The video below is a recording of “The Episodes”, a performance event by Oakland based writer, zine-maker, musician (Gravy Train!!!! / The Younger Lovers) and dancer Brontez Purnell, which was held at San Francisco’s The Garage between the 7th and the 16th of March and will be shown another two times at Temescal Art Center in Oakland this weekend (24th/24th). It is presented by THEOFFCENTER.
The evening opens with a screening of the beautiful B&W short film “Free Jazz” by the Brontez Purnell Dance Company, which was founded by Brontez in 2011 and debuted with a “Free Jazz” performance piece at the Berkeley Art Museum in the same year. The film is shown to the public for the first time and was recorded as well, check out the trailer here.
What I’ve posted below is the actual “The Episodes” performance – a 30-minute piece, for which Brontez has collaborated with performers Anthony R. Lucas and Sophia Wang. The piece deals with the power of everyday routines and shakes them up, with the “ultimate goal (…) to blur, destroy, (and most importantly) recreate the sacred repetitiveness of the everyday ritual of being human” (event description). It’s a lot of fun and I recommend to take your time to watch the whole thing. For a longer review of the show please visit the blog of RADAR productions, a San Francisco-based non-profit that produces literary happenings around the Bay Area.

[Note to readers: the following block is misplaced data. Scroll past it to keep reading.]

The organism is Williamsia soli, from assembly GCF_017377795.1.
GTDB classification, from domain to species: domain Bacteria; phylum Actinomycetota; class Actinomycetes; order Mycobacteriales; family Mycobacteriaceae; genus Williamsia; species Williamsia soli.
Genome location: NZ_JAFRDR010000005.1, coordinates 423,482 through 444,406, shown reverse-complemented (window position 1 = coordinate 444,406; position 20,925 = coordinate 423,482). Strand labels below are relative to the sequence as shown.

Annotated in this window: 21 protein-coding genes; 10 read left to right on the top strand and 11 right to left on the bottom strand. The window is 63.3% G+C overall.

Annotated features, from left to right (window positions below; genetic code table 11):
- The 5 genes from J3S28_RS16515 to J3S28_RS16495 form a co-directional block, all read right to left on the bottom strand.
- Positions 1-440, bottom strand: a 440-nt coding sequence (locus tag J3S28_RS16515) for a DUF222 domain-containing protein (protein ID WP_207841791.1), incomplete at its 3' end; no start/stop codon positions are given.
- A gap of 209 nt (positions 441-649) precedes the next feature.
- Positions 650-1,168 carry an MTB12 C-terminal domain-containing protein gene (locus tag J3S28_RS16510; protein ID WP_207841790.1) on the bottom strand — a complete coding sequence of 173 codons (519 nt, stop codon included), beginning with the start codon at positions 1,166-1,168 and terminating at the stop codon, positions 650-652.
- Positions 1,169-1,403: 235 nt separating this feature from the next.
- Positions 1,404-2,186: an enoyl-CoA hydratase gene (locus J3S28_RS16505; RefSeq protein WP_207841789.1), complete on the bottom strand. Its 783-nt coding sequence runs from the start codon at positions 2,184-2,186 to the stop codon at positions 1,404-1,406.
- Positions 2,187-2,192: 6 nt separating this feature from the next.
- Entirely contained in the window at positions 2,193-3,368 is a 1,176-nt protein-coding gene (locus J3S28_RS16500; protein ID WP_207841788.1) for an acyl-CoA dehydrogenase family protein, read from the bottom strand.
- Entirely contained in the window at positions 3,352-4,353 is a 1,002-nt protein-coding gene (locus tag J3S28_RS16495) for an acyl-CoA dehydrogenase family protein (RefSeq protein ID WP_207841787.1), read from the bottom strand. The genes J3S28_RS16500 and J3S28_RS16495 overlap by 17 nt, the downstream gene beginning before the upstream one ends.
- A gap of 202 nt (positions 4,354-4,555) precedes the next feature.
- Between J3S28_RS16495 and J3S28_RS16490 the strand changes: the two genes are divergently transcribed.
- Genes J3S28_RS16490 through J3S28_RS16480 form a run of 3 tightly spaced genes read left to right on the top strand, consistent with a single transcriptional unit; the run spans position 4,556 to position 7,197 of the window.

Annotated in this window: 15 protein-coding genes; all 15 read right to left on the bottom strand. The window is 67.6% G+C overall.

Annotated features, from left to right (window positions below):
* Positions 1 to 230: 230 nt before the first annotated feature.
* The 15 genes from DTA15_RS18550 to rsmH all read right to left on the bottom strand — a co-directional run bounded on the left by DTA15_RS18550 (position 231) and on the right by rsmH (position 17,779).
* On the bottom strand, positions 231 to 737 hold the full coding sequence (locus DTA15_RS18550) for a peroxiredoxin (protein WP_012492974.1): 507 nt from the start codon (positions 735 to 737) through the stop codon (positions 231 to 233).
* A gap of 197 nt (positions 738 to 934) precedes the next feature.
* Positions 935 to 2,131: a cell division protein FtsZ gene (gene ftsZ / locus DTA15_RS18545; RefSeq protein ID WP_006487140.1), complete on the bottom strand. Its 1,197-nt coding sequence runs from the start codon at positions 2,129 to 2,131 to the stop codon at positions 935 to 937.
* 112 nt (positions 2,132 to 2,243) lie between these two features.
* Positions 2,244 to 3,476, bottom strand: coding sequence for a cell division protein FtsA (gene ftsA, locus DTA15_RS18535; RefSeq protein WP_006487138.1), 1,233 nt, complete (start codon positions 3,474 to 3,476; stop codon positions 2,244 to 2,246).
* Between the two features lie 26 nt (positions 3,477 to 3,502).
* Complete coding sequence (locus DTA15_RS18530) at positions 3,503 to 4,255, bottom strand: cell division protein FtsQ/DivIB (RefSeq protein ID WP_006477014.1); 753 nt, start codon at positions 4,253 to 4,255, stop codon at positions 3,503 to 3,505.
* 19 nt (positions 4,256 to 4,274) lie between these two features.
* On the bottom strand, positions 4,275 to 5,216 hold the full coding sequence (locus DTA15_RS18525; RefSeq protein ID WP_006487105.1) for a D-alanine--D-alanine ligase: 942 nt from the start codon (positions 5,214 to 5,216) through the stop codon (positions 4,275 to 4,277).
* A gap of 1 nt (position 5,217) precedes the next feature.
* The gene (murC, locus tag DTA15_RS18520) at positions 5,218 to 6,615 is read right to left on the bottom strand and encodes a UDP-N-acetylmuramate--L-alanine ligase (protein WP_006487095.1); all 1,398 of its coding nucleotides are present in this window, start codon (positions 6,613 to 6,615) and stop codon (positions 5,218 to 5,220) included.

The evening was recorded by queer performance ethnographer Mark McBeth, who explores and documents the Bay Area performance scene with videos, interviews and photography. Check out his Vimeo page for more of his recordings and his website for information about his work.
After his full-length feature I Want Your Love and the premiere of his James-Franco-collaboration Interior. Leather Bar. at the Berlinale in February filmmaker Travis Mathews is back with a new episode of his In Their Room series. The documetary project, which portrays gay men and their sex live and dating habits in their bedrooms, started in 2009 as a short film series for BUTT magazine with protagonists from San Francisco, followed by a full-length Berlin episode in 2010. For the third part Mathews has travelled to London and the result looks nice and a little bit more diverse than the previous episodes. The film, which was successfully funded on Kickstarter in spring 2012, will be previewed this week at the International Film Festival Prague and premiere next month at the Fringe! Film Fest in London (April 11-14). Fore more information about Travis’ work and the ITR series please check out our interview with the filmmaker from 2011.